Tuesday, September 27, 2011
I've read these books a bit out of order, so it's difficult for me to keep track of the underlying "Life of Detective Bosch" narrative - he always seems to be retiring from the force and coming back, and I definitely can't keep track of all his love interests. So, I'm basically just focused on the murder narrative at this point. City of Bones opens with a man walking his dog in the woods. The dog runs off and returns with a bone. A human bone. And so opens a cold case that has been on the books for decades. As usual, Bosch takes on a little too much - sleeps with someone he probably shouldn't, follows a lead without telling his partner, and in general manages to piss off all of his superiors. In all the books, he seems to take a wrong turn (not necessarily always his fault) that leads to the death of a semi-innocent character. But, in the end, he always gets his man. Not sure what Connelly's commentary on it all seems to be - by any means necessary? Or, a cautionary tale that sometimes things buried in the past were meant to be left there.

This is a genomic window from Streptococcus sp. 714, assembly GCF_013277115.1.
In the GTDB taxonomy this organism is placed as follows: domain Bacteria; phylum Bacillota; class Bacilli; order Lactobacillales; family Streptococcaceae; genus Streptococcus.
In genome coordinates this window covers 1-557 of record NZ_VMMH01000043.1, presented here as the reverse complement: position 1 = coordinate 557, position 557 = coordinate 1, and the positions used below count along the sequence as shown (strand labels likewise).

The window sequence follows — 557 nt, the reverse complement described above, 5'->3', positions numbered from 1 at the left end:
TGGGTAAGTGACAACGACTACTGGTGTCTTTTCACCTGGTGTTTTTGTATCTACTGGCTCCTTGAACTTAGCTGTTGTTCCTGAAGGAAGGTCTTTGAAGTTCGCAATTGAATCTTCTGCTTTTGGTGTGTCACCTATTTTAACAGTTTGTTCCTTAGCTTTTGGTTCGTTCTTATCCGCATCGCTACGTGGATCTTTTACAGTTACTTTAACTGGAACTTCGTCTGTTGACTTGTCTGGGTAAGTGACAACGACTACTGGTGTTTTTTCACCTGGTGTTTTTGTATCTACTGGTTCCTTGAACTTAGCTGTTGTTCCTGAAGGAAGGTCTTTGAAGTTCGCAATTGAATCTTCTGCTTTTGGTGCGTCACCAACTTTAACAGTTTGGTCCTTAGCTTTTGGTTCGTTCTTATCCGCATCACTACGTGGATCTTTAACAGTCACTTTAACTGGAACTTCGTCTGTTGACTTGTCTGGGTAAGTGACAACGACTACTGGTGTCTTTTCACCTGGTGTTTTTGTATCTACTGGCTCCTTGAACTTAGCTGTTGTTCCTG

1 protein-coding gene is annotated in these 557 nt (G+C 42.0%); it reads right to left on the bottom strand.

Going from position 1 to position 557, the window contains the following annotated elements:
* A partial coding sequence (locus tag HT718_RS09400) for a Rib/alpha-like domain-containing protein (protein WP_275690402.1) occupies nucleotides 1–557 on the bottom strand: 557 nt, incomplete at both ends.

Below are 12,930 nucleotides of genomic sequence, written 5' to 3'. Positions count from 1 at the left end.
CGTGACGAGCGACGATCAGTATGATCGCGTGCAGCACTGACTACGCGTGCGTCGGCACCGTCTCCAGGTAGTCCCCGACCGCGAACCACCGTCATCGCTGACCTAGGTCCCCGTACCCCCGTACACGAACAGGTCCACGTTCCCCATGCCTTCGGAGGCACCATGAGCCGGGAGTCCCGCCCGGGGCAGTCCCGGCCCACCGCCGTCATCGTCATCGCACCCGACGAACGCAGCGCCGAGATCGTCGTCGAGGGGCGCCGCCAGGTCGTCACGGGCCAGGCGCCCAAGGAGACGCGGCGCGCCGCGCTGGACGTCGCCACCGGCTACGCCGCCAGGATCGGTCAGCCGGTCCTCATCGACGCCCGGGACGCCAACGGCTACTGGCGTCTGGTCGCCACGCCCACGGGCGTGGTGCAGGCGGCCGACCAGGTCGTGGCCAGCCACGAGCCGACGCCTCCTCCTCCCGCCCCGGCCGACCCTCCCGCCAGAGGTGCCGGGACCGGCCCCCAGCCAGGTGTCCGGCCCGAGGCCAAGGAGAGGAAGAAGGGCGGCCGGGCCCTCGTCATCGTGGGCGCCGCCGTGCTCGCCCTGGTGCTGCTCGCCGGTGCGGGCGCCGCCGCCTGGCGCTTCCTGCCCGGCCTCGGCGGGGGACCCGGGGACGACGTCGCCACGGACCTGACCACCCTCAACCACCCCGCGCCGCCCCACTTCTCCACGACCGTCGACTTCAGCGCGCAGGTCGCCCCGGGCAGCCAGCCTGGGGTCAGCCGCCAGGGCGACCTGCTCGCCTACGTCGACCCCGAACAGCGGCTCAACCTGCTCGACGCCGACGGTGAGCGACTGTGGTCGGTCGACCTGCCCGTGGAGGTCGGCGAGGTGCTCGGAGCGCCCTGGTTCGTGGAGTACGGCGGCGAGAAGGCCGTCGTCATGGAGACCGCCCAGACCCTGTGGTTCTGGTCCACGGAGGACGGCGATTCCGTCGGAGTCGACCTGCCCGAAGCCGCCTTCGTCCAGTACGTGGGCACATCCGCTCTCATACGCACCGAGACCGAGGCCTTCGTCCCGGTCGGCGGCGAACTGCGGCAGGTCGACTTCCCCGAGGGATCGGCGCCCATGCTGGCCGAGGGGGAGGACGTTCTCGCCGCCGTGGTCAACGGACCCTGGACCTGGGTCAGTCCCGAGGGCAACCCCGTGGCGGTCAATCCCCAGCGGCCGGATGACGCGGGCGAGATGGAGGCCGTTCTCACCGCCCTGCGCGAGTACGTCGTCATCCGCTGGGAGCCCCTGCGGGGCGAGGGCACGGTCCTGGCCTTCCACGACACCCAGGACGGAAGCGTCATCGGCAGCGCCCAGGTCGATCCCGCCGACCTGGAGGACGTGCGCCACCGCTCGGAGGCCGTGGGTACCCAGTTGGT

Wednesday, September 7, 2011
Friday, September 2, 2011
I need to start doing these updates in a more timely fashion - I keep forgetting what these books are about!! But, this is the second in the Rei Shimura series...at this point, Rei has semi-established herself as a high-end antiques dealer in Toyko. When she is sent to find a tansu (cabinet) for a wealthy client, she finds herself swindled by a fake. The salesperson mysteriously dies, and Rei is once again simultaneously investigating a murder, and attempting to avoid her own demise. Her relationship with the Scotsman, hits a rocky patch and I'm hoping that it will be over and done with by the next installment, as I find their interactions annoying and childish. I continue, however, to enjoy Rei's immersion into Japanese society, and her attempts to navigate it as an outsider who looks and speaks like an insider. The descriptions and dialogue are sufficiently straight-forward to keep my sleep-deprived attention, but the story complex enough to remain interesting. I mostly love anything set in Japan, so this is a series I will definitely keep coming back to, even if probably couldn't stomach too many in a row.